“I'd been an F cup for as long as I could remember and having big boobs was part of my identity, in a way, so, for a few weeks, it felt like I'd lost a bit of my femininity."
Still, always a positive thinker, Beth now felt ready to grab life by the horns.
But, after developing flu-like symptoms over Christmas, instead she was relegated to bed, completely exhausted.
“I couldn't believe how ill I was," Beth explained. “I was full of a cold, I had a high temperature and fever and it felt like I was going through chemo all over again."
With no sign of the symptoms alleviating, at the end of February, she was told she had a chest infection and given antibiotics.
“I really did think I just had a nasty cold or flu," she continued. “I thought my immune system had taken a battering."
But, as news of the global pandemic started to hit headlines, Beth grew worried that her symptoms might be a result of the virus.
“One second I'd be like, 'Oh my god – what if it is,'" she recalled. “The next I'd be calming myself down, telling myself there's no way I could have had it since Christmas."
Sadly, when she did have a test, doctors discovered it wasn't a virus that was laying her so low – but, rather, cancer was now working its way through her body.
Following her diagnosis, Beth had five rounds of chemotherapy, which finished at the end of May, and she is having Herceptin injections again, every three weeks, which she will take indefinitely.
“We've all been stuck at home because of lockdown and, in a way, it's been amazing."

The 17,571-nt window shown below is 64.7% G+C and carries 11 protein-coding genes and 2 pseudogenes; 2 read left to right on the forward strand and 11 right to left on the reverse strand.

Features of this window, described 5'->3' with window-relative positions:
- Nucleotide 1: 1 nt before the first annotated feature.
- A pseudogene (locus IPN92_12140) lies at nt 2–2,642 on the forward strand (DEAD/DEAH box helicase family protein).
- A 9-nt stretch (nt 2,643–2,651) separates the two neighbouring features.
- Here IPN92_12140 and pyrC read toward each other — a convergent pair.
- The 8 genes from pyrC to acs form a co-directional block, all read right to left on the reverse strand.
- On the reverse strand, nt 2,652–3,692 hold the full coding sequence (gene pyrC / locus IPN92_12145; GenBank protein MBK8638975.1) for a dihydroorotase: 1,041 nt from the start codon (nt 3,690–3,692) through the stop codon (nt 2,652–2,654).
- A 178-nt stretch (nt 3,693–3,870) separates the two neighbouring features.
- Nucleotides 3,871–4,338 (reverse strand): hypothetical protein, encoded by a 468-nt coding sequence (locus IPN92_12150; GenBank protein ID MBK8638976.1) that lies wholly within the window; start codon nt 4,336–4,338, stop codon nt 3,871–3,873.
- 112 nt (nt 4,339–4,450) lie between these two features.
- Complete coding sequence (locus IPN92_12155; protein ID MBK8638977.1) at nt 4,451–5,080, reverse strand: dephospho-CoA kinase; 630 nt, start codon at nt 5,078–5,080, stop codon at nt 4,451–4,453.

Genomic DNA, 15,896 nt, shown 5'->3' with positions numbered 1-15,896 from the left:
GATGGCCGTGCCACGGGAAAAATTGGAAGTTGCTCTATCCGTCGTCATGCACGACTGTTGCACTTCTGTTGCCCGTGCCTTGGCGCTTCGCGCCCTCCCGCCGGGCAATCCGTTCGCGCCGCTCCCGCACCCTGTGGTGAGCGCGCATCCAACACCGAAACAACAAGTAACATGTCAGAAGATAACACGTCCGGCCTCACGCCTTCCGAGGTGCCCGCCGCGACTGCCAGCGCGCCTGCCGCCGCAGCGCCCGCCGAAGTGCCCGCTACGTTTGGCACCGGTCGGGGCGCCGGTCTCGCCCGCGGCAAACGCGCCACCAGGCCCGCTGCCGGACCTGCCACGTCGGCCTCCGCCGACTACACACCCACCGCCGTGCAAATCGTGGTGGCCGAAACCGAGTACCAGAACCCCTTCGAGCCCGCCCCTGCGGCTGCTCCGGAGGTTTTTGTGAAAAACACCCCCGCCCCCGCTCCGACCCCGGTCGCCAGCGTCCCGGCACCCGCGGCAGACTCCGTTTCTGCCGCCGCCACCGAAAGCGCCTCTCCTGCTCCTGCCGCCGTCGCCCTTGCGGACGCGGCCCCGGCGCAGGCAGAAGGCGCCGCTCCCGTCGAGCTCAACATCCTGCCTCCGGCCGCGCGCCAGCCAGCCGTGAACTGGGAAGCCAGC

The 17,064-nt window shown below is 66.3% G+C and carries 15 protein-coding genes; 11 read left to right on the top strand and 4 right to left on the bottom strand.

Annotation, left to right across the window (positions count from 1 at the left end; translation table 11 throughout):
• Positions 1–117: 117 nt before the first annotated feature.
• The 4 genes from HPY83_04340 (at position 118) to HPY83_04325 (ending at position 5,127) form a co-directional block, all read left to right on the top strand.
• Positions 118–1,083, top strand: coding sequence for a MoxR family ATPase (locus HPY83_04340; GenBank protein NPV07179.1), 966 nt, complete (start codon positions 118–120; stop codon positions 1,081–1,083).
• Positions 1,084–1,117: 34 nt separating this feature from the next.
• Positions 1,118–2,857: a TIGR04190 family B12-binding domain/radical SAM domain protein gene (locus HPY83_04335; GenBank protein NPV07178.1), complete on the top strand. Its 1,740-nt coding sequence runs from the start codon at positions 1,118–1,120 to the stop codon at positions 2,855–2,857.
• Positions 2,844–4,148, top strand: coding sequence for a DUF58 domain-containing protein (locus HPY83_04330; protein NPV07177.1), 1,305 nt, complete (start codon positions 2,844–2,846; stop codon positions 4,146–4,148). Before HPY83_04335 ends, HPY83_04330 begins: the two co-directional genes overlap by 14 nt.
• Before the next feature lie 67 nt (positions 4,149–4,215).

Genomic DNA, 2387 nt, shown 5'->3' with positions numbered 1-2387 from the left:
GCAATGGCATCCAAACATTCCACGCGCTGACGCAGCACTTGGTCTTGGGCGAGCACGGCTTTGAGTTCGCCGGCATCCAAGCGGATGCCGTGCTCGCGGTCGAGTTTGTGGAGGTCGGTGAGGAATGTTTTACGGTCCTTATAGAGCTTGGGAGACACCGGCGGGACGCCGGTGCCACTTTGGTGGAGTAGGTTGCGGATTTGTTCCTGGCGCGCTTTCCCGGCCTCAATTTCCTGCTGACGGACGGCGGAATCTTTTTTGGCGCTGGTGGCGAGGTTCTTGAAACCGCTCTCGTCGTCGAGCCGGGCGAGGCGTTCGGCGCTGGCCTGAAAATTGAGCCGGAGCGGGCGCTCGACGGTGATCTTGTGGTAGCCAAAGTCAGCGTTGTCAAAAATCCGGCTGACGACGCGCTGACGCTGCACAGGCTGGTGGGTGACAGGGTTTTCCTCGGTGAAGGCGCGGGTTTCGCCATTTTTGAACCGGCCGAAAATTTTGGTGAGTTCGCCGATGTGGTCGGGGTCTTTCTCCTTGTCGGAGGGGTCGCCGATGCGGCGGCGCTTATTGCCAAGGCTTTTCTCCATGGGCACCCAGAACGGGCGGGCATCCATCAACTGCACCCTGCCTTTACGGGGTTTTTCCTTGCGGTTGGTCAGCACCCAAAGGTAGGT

“Having quality time with Nick and the kids 24 hours a day, every day."
It was during lockdown that Beth came up with the idea of getting a dog, to provide her family with the affection they will miss from her when she passes.
And her friend Karis Nurse, 25, launched a GoFundMe page with a £3,500 (~$4,390) target – enough to buy Beth's dream dog, a French Bulldog.
Beth and Indigo (PA Real Life/Collect)
With the page already surpassing its initial goal, Beth said:
“I try not to think too far into the future."
“Although I do feel physically unwell every day, some days worse than others, the more I focus on having a positive outlook, the more empowered I feel in myself and that in itself makes me feel healthier."
“Sadly, I won't be here forever. I haven't told the children yet."
Beth and Nick (PA Real Life/Collect)
“I will tell them in time, and I will know in the moment when that time has come, but until then, they don't need know."
“Knowing that there will be a little dog here for Nick and the kids to cuddle up to at night when I'm gone is a real comfort to me."
To donate to the fundraiser, visit here.